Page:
The National Research Council has affirmed the positive impact of NBPTS certification on student achievement, teacher retention and professional development.  Pennsylvania currently provides tuition support for candidates seeking NBPTS certification.  The state also has provided grants to support four universities in Pennsylvania to serve as “Centers for Teaching Excellence” (Gannon University, Duquesne University, Temple University and East Stroudsburg University), which provide locations for mentoring, group work and research activities of local teachers working to earn NBPTS certification.  Since 1987, nearly 74,000 teachers have achieved National Board certification.  For more information about the National Board for Professional Teaching Standards, go to http://www.nbpts.org/.

  • The Coalition for Effective and Responsible Testing announced an alternative plan to PDE’s Keystone Exams at a capitol press conference on Wednesday.  The proposal, known as “Keystone Exams 2.0,” would be a system of end-of-course final exams for high school students, created by PDE, worth no more than 20 percent of the student’s final grade, combined with a local assessment option.  These new exams would not be high stake exams and would not be a state graduation requirement.  The coalition consists of the following organizations: Pennsylvania PTA; National Association for the Advancement of Colored People-PA; Pennsylvania Association of School Administrators; Pennsylvanians for the Education of Gifted Students; American Federation of Teachers-PA; Learning Disabilities Association of Pennsylvania; Pennsylvania Association of Career and Technical Administrators; Pennsylvania Association for Supervision and Curriculum Development; Pennsylvania Association of Agricultural Educators; Pennsylvania Association of Elementary and Secondary School Principals; Pennsylvania Association of Pupil Services Administrators, Pennsylvania State Education Association; Pennsylvania Association of Rural and Small Schools; Pennsylvania Association for Gifted Education; Pennsylvania Middle School Association; the Autism Society of America-PA; and National Center for Fair and Open Testing (FairTest).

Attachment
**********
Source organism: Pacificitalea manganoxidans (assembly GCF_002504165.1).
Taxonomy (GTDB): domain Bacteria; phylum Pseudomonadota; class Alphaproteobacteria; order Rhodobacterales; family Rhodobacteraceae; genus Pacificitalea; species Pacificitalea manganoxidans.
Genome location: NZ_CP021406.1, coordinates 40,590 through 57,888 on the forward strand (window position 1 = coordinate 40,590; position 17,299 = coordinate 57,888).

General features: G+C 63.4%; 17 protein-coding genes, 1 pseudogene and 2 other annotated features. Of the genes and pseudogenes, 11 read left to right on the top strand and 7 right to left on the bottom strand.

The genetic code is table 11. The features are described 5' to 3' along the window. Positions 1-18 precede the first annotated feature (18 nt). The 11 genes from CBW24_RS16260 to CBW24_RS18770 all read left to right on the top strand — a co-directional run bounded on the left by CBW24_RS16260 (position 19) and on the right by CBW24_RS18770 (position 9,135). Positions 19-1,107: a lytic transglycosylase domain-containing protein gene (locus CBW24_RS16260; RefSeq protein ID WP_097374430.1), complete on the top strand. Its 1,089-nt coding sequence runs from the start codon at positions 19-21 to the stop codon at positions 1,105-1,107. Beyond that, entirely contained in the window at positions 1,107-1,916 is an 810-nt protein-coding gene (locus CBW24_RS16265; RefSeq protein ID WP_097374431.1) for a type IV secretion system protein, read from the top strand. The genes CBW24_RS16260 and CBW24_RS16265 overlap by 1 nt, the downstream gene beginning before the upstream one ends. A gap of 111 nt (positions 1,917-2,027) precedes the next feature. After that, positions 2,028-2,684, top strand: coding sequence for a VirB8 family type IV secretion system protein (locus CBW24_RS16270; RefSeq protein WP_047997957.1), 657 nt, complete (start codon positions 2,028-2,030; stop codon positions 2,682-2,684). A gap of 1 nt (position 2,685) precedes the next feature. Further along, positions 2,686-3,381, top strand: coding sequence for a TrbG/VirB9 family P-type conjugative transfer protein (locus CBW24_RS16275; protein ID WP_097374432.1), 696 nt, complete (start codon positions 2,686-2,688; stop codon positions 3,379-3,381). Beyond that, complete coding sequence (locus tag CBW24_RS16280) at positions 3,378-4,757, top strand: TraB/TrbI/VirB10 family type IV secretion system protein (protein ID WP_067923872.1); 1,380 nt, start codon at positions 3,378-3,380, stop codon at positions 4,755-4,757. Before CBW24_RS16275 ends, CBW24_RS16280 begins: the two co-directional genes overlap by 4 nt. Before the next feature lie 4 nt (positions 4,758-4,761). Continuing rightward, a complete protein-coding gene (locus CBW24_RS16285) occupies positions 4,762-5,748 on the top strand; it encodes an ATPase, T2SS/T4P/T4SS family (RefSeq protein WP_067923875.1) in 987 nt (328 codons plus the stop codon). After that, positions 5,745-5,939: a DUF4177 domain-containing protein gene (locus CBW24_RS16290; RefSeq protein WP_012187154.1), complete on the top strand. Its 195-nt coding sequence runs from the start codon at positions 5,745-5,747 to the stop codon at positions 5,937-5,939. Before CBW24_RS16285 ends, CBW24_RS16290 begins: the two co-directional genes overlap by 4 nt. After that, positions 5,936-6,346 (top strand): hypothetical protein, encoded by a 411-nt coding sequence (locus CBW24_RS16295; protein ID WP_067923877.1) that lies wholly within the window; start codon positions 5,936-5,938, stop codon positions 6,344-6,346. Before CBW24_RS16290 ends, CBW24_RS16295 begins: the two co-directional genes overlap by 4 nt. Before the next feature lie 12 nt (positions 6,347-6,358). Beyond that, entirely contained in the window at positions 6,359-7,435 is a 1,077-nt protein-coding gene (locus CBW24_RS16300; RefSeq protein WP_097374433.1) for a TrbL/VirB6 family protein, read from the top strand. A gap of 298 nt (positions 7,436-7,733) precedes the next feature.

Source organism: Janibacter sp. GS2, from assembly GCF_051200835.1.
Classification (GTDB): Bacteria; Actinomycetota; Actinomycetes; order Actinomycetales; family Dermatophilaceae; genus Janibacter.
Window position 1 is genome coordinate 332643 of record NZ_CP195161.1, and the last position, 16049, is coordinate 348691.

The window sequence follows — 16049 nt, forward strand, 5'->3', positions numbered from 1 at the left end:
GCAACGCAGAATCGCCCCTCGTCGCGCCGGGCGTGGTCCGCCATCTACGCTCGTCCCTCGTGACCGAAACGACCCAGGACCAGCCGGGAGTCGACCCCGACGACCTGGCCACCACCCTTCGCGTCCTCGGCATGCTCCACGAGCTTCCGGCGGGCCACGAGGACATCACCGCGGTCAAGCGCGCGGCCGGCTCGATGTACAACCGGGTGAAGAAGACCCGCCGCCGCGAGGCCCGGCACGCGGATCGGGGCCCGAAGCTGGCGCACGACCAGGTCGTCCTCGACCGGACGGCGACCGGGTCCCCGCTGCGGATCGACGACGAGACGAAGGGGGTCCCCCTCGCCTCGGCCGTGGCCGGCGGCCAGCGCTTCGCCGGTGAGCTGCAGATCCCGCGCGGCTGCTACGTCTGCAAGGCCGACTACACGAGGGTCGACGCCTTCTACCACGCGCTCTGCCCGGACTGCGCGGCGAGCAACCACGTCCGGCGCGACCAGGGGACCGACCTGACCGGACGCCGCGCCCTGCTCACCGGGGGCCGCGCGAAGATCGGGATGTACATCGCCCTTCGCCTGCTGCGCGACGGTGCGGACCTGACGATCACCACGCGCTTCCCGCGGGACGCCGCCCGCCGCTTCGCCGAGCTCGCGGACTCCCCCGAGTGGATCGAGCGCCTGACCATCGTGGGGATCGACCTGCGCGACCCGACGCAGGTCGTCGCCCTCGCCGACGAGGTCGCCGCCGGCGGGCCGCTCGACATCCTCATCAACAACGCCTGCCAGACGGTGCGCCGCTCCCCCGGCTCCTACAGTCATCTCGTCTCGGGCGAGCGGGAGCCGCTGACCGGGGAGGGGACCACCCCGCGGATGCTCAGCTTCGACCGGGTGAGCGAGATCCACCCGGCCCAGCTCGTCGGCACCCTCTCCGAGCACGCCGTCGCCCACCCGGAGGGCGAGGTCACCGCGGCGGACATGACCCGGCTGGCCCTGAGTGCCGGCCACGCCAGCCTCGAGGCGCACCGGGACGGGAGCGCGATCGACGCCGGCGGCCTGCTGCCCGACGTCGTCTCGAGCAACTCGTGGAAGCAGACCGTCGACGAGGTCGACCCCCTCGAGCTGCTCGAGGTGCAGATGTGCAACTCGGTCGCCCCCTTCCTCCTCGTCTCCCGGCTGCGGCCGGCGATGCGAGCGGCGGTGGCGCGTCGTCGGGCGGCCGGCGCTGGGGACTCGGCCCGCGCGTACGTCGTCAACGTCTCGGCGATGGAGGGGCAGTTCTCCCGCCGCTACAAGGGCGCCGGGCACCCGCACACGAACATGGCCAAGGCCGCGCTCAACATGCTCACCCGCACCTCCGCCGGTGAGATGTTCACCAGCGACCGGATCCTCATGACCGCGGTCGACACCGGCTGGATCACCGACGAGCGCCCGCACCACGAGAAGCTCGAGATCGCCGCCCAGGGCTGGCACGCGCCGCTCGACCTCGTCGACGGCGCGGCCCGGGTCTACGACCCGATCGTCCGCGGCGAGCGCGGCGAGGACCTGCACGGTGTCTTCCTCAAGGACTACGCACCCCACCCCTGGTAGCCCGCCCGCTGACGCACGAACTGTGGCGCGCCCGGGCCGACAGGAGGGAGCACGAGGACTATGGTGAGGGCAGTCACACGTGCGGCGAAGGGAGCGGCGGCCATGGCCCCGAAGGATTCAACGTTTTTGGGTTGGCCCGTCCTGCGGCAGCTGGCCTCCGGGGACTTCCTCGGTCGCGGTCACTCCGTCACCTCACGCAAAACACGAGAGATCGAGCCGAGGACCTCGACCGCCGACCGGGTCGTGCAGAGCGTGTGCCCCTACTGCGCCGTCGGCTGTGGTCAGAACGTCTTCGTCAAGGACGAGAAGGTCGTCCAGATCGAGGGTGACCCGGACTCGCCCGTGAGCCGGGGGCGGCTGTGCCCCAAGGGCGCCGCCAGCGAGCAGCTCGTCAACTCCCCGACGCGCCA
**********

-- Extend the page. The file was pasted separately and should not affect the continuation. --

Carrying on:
This week…

  • The Pennsylvania Early Learning Investment Commission holds its 2009 Economic Summit on Early Childhood Investment on Monday, see http://paprom.convio.net.

  • The House State Government Committee holds a public hearing on Tuesday to consider Public Television Network funding issues.

  • The House Education Committee holds a public hearing on House Bill 1113 on Wednesday in Harrisburg. 

  • The House Republican Policy Committee holds a public hearing on Remediation on Wednesday in Harrisburg.

  • The House Children and Youth Committee holds a hearing in Harrisburg on Thursday on Childhood obesity.

  • For information on these and other upcoming events, see www.eplc.org/calendar.html.

EPLC Education Notebook is published by The Education Policy and Leadership Center (EPLC). Permission to reprint or electronically redistribute the Notebook in whole or in part is granted provided attribution to EPLC is provided.

The Education Policy and Leadership Center is an independent, non-partisan and not-for-profit organization. The Mission of EPLC is to encourage and support the enactment and implementation of effective state-level education policies in order to improve student learning in grades P-12, increase the effective operation of schools, and enhance educational opportunities for citizens of all ages.